Desperate for love and eager for experience of a wider world, Philip Carey grows up in the oppressive confines of his uncle's vicarage. The sensitive orphan is burdened by a club foot that sets him apart from his schoolmates and heightens his loneliness. Seeking passion and inspiration, he pursues his dreams of becoming an artist in Heidelberg and Paris but returns to London, humbled by his own mediocrity. But Philip's degradation has only just begun, as an obsession with a vulgar, cold-hearted waitress threatens to destroy what remains of his idealism.
Like his protagonist's physical deformity, W. Somerset Maugham's homosexuality was a constant source of anxiety, alienation, and shame. He termed his masterpiece "not an autobiography, but an autobiographical novel; fact and fiction are inexorably mingled; the emotions are my own." By combining residual Victorian values with the early twentieth century's mood of irony and despair, Maugham offers a timeless view of emotional isolation and the possibility of redemption through self-knowledge and maturity.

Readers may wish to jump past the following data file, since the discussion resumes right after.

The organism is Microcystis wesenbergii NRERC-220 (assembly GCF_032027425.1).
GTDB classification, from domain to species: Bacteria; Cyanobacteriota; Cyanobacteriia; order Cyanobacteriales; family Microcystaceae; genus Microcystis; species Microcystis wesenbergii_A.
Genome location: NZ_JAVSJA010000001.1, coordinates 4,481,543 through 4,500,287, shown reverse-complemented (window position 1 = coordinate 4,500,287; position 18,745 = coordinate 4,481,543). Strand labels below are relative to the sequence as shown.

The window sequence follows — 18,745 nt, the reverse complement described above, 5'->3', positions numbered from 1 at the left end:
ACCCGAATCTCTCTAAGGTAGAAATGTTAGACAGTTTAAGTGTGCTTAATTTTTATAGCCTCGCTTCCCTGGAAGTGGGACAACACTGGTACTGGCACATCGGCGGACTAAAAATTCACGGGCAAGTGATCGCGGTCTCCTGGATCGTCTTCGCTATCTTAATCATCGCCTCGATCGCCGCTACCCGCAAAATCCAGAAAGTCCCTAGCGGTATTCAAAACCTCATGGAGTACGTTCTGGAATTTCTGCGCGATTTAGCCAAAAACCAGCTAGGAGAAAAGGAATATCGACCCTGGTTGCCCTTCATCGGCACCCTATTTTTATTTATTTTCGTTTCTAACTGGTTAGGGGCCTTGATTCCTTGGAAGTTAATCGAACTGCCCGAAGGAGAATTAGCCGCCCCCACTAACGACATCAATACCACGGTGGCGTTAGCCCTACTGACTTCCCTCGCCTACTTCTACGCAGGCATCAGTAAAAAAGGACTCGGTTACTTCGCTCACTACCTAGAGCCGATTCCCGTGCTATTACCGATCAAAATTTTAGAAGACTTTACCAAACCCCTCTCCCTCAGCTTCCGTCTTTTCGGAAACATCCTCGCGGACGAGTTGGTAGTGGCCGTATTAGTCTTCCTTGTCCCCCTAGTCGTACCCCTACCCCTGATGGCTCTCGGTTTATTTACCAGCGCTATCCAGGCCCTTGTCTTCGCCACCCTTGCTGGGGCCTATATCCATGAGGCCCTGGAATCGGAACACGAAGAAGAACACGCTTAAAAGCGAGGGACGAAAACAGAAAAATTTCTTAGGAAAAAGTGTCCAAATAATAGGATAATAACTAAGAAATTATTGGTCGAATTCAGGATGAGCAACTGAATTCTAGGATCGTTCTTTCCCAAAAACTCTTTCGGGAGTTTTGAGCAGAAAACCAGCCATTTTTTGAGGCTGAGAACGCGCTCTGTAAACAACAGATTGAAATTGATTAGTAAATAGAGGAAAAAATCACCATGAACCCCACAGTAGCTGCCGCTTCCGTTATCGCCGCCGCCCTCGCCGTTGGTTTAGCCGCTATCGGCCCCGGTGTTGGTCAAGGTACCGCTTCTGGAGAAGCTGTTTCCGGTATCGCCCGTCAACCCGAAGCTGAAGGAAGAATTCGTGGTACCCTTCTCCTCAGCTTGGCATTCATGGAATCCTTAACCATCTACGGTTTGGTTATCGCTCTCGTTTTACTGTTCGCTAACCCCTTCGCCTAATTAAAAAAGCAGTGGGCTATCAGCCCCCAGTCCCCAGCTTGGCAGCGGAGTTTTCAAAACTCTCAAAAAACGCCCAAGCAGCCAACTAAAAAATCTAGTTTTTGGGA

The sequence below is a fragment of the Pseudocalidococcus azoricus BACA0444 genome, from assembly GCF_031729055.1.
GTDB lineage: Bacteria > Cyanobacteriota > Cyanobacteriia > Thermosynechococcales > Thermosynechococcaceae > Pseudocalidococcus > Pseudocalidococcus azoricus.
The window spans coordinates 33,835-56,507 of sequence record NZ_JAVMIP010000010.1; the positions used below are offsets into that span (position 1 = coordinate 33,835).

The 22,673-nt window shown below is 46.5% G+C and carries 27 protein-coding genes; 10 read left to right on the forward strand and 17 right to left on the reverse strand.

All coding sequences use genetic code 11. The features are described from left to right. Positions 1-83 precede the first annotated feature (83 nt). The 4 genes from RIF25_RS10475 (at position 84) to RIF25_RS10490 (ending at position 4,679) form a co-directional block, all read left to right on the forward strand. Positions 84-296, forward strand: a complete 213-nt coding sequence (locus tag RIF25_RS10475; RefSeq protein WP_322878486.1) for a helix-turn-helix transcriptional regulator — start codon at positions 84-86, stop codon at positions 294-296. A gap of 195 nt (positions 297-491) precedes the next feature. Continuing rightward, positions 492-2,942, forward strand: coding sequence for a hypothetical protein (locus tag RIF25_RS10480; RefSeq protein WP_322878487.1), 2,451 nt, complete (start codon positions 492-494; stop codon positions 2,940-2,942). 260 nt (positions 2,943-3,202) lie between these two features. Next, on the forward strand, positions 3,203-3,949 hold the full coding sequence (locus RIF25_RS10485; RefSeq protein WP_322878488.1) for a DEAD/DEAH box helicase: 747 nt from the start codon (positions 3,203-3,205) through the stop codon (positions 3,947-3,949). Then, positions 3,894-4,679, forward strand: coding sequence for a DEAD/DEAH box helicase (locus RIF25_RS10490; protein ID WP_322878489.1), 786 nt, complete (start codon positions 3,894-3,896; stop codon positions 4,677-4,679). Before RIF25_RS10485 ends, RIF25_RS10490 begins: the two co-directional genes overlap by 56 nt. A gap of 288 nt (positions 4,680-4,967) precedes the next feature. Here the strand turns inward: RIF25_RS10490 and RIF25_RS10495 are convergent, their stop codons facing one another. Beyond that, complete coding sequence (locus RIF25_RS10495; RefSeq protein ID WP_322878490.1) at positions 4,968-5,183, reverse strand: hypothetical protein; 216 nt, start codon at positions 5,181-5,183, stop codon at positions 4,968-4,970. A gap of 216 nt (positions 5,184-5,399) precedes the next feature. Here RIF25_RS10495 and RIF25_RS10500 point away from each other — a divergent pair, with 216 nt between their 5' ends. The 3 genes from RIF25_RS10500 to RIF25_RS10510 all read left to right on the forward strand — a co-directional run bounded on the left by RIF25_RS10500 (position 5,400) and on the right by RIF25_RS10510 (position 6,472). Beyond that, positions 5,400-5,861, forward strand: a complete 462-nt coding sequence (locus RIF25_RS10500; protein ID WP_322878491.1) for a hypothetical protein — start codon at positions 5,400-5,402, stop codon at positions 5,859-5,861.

Reprint of the Doubleday and Company, 1915 edition.
|Availability||Usually ships in 24 to 48 hours|
|Author/Editor||W. Somerset Maugham|
|Dimensions||5 x 8|